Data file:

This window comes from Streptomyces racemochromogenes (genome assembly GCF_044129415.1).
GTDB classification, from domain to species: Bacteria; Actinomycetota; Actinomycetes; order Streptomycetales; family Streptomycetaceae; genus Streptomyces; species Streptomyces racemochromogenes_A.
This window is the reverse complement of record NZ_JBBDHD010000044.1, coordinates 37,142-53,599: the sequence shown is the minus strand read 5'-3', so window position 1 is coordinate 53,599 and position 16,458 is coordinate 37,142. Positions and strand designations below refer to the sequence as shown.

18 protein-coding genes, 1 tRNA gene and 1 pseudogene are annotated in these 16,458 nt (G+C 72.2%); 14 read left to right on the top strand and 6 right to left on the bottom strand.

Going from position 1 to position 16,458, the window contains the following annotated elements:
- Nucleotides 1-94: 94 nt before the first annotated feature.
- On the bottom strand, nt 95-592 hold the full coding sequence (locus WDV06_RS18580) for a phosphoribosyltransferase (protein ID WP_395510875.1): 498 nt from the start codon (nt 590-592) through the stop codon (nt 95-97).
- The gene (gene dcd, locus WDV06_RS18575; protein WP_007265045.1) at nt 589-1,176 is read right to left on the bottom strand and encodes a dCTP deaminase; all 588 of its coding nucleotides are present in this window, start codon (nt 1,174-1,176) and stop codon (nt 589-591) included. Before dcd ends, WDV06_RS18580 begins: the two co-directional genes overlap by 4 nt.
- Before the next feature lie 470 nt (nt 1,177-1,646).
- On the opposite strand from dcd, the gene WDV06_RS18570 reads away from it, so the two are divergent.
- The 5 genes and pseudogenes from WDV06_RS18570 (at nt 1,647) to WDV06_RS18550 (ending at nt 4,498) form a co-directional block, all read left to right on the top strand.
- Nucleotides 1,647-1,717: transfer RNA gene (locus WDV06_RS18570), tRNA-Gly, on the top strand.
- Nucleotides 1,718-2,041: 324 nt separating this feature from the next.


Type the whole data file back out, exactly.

This window comes from Streptomyces racemochromogenes (genome assembly GCF_044129415.1).
GTDB classification, from domain to species: Bacteria; Actinomycetota; Actinomycetes; order Streptomycetales; family Streptomycetaceae; genus Streptomyces; species Streptomyces racemochromogenes_A.
This window is the reverse complement of record NZ_JBBDHD010000044.1, coordinates 37,142-53,599: the sequence shown is the minus strand read 5'-3', so window position 1 is coordinate 53,599 and position 16,458 is coordinate 37,142. Positions and strand designations below refer to the sequence as shown.

18 protein-coding genes, 1 tRNA gene and 1 pseudogene are annotated in these 16,458 nt (G+C 72.2%); 14 read left to right on the top strand and 6 right to left on the bottom strand.

Going from position 1 to position 16,458, the window contains the following annotated elements:
- Nucleotides 1-94: 94 nt before the first annotated feature.
- On the bottom strand, nt 95-592 hold the full coding sequence (locus WDV06_RS18580) for a phosphoribosyltransferase (protein ID WP_395510875.1): 498 nt from the start codon (nt 590-592) through the stop codon (nt 95-97).
- The gene (gene dcd, locus WDV06_RS18575; protein WP_007265045.1) at nt 589-1,176 is read right to left on the bottom strand and encodes a dCTP deaminase; all 588 of its coding nucleotides are present in this window, start codon (nt 1,174-1,176) and stop codon (nt 589-591) included. Before dcd ends, WDV06_RS18580 begins: the two co-directional genes overlap by 4 nt.
- Before the next feature lie 470 nt (nt 1,177-1,646).
- On the opposite strand from dcd, the gene WDV06_RS18570 reads away from it, so the two are divergent.
- The 5 genes and pseudogenes from WDV06_RS18570 (at nt 1,647) to WDV06_RS18550 (ending at nt 4,498) form a co-directional block, all read left to right on the top strand.
- Nucleotides 1,647-1,717: transfer RNA gene (locus WDV06_RS18570), tRNA-Gly, on the top strand.
- Nucleotides 1,718-2,041: 324 nt separating this feature from the next.